They have to be persuaded to vote, and to vote in a battleground state for Obama, not anyone else, despite the terrible flaws of the less-bad candidate, the incumbent. That's not easy. As I see it, that's precisely the "effort" Noam is referring to as worth expending right now to prevent the Republicans' rise to power. And it will take progressives—some of you reading this, I hope—to make that effort of persuasion effectively.

As disastrous as eight years of Dubya were, a Romney presidency would be even worse, in part because it would add to the damage Dubya did that has not yet been mitigated. And as deplorable as many aspects of Obama's presidency have been, a Romney presidency would be much worse, even catastrophically worse, as Ellsberg says. A Romney presidency would greatly hasten our slide toward all-out corporate kleptocracy and modern-day feudalism. More privilege for the privileged. More austerity and suffering for everyone else.

In a little more than two weeks, I will be voting enthusiastically for Tammy Baldwin to be my senator and for Mark Pocan to be my representative. And as for that other race, as I draw a line next to Obama's name, the enthusiasm involved will be in my wholehearted desire to prevent the greater of two evils.

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Photo by SAUL LOEB/AFP/Getty Images

Monday, October 1, 2012

Why We Sing

As an ever-more-deeply-invested participant in the Solidarity Sing Along, I've been thinking lately about why we sing, why we've chosen this particular form of expression. Just what's going on here? Why do we keep coming back? What exactly are we accomplishing?

I don't think of what we do as protest, because it's so much more than that. Certainly there are plenty of things going on in our state worthy of protest. But our singing is also a communal affirmation of our hopes, our values, our longing for justice, truth, and democracy. Communal singing is a vital part of building social movements: the civil rights movement, the labor movement, the Singing Revolution in Estonia, the effort to end apartheid in South Africa.

Building and re-envisioning the Wisconsin Uprising is what we're up to, whether we realize it or not. The Sing Along is an effective answer to those who cry “Educate! Agitate! Organize!” We learn from and educate each other in the song lyrics we write and rewrite and in the announcements we make between songs. Chief Erwin's crackdown is a pretty good indication that we're successfully agitating. And the ease with which we make friends and fortify our connections with each other at the Sing Along is a strong indicator that there's a lot of organizing going on.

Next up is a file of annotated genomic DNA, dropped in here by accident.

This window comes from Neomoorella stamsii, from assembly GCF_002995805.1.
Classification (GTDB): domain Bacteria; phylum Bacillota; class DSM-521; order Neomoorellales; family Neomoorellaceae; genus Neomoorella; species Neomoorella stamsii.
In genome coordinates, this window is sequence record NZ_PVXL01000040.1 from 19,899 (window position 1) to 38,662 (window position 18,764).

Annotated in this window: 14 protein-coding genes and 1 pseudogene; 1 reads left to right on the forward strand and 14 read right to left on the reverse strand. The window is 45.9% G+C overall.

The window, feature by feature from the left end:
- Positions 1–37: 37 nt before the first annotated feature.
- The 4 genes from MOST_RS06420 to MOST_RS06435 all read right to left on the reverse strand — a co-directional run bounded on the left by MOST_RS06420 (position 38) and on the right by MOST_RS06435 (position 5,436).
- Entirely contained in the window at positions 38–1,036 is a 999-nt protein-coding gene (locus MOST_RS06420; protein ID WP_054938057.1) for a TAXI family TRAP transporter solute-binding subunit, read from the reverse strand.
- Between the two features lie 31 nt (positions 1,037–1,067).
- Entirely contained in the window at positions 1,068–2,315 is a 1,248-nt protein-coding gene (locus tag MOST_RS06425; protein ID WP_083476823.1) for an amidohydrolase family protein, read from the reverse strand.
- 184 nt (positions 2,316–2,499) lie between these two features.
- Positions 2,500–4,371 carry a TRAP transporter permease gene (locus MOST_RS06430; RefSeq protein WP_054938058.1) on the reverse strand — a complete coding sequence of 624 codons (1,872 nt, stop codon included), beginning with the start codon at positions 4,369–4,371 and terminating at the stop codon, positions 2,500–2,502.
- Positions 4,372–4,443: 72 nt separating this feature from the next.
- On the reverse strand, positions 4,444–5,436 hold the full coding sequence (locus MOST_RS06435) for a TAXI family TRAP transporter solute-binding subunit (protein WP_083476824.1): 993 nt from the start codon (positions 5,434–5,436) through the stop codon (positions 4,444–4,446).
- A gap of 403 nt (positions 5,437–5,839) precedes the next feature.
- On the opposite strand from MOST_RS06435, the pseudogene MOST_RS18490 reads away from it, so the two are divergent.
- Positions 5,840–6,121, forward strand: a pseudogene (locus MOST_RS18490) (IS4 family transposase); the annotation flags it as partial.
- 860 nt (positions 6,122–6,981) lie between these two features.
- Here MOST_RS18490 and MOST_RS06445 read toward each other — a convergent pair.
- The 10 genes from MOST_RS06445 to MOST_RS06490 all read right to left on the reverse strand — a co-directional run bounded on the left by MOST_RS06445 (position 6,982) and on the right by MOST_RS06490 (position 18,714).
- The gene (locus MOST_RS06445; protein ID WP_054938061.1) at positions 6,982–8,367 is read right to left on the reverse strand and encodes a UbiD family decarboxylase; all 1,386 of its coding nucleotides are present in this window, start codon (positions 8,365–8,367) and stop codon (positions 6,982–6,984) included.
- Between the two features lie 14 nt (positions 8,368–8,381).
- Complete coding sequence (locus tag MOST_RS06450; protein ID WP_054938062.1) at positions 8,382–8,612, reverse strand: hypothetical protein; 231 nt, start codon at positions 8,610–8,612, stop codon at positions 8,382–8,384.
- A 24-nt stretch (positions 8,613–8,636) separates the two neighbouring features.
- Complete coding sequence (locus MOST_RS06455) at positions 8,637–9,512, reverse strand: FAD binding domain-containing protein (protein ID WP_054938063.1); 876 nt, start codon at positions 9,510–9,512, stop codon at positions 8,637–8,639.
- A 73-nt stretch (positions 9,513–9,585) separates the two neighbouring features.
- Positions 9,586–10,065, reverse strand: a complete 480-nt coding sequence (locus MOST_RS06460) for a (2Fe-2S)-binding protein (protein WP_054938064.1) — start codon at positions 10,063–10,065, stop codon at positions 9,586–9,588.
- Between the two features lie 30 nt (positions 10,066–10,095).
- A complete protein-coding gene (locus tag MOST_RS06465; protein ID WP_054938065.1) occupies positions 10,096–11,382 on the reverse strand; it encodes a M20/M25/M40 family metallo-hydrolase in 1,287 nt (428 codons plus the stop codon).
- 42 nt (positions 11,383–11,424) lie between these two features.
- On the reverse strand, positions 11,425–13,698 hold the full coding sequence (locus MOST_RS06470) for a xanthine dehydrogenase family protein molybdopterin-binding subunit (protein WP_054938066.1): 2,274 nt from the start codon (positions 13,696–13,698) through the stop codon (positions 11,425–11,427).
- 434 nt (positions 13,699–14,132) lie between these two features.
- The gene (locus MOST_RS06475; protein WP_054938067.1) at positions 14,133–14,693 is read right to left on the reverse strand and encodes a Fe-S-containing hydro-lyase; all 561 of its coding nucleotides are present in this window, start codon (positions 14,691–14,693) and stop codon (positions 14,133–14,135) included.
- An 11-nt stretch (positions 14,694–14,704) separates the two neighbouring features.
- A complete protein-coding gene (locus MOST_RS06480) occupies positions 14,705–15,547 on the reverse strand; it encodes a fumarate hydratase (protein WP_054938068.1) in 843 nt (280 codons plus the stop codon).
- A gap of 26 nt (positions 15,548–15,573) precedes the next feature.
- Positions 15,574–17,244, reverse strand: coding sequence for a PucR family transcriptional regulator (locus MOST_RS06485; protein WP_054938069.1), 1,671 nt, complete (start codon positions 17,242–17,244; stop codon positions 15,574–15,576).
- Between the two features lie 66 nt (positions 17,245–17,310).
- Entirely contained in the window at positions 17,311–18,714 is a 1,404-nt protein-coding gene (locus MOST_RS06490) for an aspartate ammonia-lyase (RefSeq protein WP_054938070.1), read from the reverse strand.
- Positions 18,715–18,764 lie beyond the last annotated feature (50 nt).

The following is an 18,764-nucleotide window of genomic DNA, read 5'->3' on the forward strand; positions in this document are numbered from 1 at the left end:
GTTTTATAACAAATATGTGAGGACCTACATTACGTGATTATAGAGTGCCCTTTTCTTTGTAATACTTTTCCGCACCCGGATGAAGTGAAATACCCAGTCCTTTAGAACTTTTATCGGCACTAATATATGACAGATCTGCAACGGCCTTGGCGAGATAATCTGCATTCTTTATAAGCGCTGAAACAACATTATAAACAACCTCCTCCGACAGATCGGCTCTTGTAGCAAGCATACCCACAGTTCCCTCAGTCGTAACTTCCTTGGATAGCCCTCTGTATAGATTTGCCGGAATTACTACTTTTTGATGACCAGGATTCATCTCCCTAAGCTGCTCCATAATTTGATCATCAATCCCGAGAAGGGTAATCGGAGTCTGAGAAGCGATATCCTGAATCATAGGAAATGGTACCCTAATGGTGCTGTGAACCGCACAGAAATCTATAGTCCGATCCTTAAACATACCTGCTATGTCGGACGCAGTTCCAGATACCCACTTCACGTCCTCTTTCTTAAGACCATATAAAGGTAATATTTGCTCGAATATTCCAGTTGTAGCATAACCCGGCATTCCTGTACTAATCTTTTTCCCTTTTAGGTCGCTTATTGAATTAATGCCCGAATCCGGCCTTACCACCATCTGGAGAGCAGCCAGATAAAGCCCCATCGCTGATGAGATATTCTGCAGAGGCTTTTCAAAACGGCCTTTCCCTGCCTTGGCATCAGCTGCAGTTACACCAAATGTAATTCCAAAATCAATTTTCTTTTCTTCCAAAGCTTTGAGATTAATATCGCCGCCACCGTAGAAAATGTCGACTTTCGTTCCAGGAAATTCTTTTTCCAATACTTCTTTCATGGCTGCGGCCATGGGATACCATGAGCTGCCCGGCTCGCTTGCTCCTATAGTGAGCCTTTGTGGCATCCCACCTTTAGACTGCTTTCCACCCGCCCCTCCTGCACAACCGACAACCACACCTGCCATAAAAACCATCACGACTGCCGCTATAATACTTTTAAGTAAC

Something magical happens when we sing. It knits our hearts together and strengthens our resolve. It builds community. Since the disaster visited upon Wisconsin on June 5 of this year, singing together has helped to heal broken hearts, stir up flagging spirits, and refocus energies. Given the communal nature of what we do, I asked the citizen singers why they sing and got some amazing responses, which were so good that it seems right to just share them rather than attempt to distill and paraphrase them.

One person directed me to the story of the Singing Revolution of Estonia, which the State of World Liberty Project lists as the freest country in the world:
Estonia finally won its freedom following the 1987–1991 Singing Revolution, in which Estonians gathered night after night, singing national songs and hymns banned by the Soviets and listening to rock music. When the Soviets attempted to quell the revolution, the Estonians used their bodies to shield radio and TV stations from being attacked by tanks. The revolution ended without any bloodshed, with one-fifth of the population having participated at some point. It marks one of the greatest triumphs of the power of liberty over authoritarianism in history.
If singing together can drive out the foreign occupier, what can it do in Wisconsin? Our communal singing is a cauldron of creative, collective empowerment potent enough to make tyrants tremble.